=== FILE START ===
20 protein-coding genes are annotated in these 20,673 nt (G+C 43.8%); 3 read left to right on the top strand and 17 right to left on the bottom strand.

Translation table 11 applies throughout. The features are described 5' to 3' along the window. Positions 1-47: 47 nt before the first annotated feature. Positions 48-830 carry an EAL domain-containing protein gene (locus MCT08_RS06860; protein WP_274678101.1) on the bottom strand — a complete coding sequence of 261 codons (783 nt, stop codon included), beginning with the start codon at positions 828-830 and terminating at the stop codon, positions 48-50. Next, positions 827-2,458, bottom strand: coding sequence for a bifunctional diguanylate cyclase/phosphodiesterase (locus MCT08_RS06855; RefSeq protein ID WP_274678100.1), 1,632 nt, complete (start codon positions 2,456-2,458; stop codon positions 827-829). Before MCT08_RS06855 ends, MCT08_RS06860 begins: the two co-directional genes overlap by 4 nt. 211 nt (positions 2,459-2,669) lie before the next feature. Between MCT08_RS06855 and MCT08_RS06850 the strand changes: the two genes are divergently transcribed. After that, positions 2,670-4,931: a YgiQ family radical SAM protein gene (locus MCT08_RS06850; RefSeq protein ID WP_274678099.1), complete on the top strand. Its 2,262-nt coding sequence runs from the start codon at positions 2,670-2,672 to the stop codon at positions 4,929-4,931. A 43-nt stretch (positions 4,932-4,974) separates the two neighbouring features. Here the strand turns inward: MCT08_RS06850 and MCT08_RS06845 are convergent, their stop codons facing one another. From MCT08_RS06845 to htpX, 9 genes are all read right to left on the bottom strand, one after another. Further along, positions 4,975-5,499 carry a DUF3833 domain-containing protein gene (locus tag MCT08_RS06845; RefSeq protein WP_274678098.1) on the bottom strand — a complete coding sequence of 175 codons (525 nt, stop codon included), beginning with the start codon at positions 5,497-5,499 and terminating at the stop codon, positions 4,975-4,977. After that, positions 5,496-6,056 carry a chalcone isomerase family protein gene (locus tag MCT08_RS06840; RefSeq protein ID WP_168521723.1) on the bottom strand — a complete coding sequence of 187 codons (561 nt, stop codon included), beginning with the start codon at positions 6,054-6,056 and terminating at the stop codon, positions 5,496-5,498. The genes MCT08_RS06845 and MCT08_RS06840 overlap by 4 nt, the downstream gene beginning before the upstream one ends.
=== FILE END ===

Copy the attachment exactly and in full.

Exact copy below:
20 protein-coding genes are annotated in these 20,673 nt (G+C 43.8%); 3 read left to right on the top strand and 17 right to left on the bottom strand.

Translation table 11 applies throughout. The features are described 5' to 3' along the window. Positions 1-47: 47 nt before the first annotated feature. Positions 48-830 carry an EAL domain-containing protein gene (locus MCT08_RS06860; protein WP_274678101.1) on the bottom strand — a complete coding sequence of 261 codons (783 nt, stop codon included), beginning with the start codon at positions 828-830 and terminating at the stop codon, positions 48-50. Next, positions 827-2,458, bottom strand: coding sequence for a bifunctional diguanylate cyclase/phosphodiesterase (locus MCT08_RS06855; RefSeq protein ID WP_274678100.1), 1,632 nt, complete (start codon positions 2,456-2,458; stop codon positions 827-829). Before MCT08_RS06855 ends, MCT08_RS06860 begins: the two co-directional genes overlap by 4 nt. 211 nt (positions 2,459-2,669) lie before the next feature. Between MCT08_RS06855 and MCT08_RS06850 the strand changes: the two genes are divergently transcribed. After that, positions 2,670-4,931: a YgiQ family radical SAM protein gene (locus MCT08_RS06850; RefSeq protein ID WP_274678099.1), complete on the top strand. Its 2,262-nt coding sequence runs from the start codon at positions 2,670-2,672 to the stop codon at positions 4,929-4,931. A 43-nt stretch (positions 4,932-4,974) separates the two neighbouring features. Here the strand turns inward: MCT08_RS06850 and MCT08_RS06845 are convergent, their stop codons facing one another. From MCT08_RS06845 to htpX, 9 genes are all read right to left on the bottom strand, one after another. Further along, positions 4,975-5,499 carry a DUF3833 domain-containing protein gene (locus tag MCT08_RS06845; RefSeq protein WP_274678098.1) on the bottom strand — a complete coding sequence of 175 codons (525 nt, stop codon included), beginning with the start codon at positions 5,497-5,499 and terminating at the stop codon, positions 4,975-4,977. After that, positions 5,496-6,056 carry a chalcone isomerase family protein gene (locus tag MCT08_RS06840; RefSeq protein ID WP_168521723.1) on the bottom strand — a complete coding sequence of 187 codons (561 nt, stop codon included), beginning with the start codon at positions 6,054-6,056 and terminating at the stop codon, positions 5,496-5,498. The genes MCT08_RS06845 and MCT08_RS06840 overlap by 4 nt, the downstream gene beginning before the upstream one ends.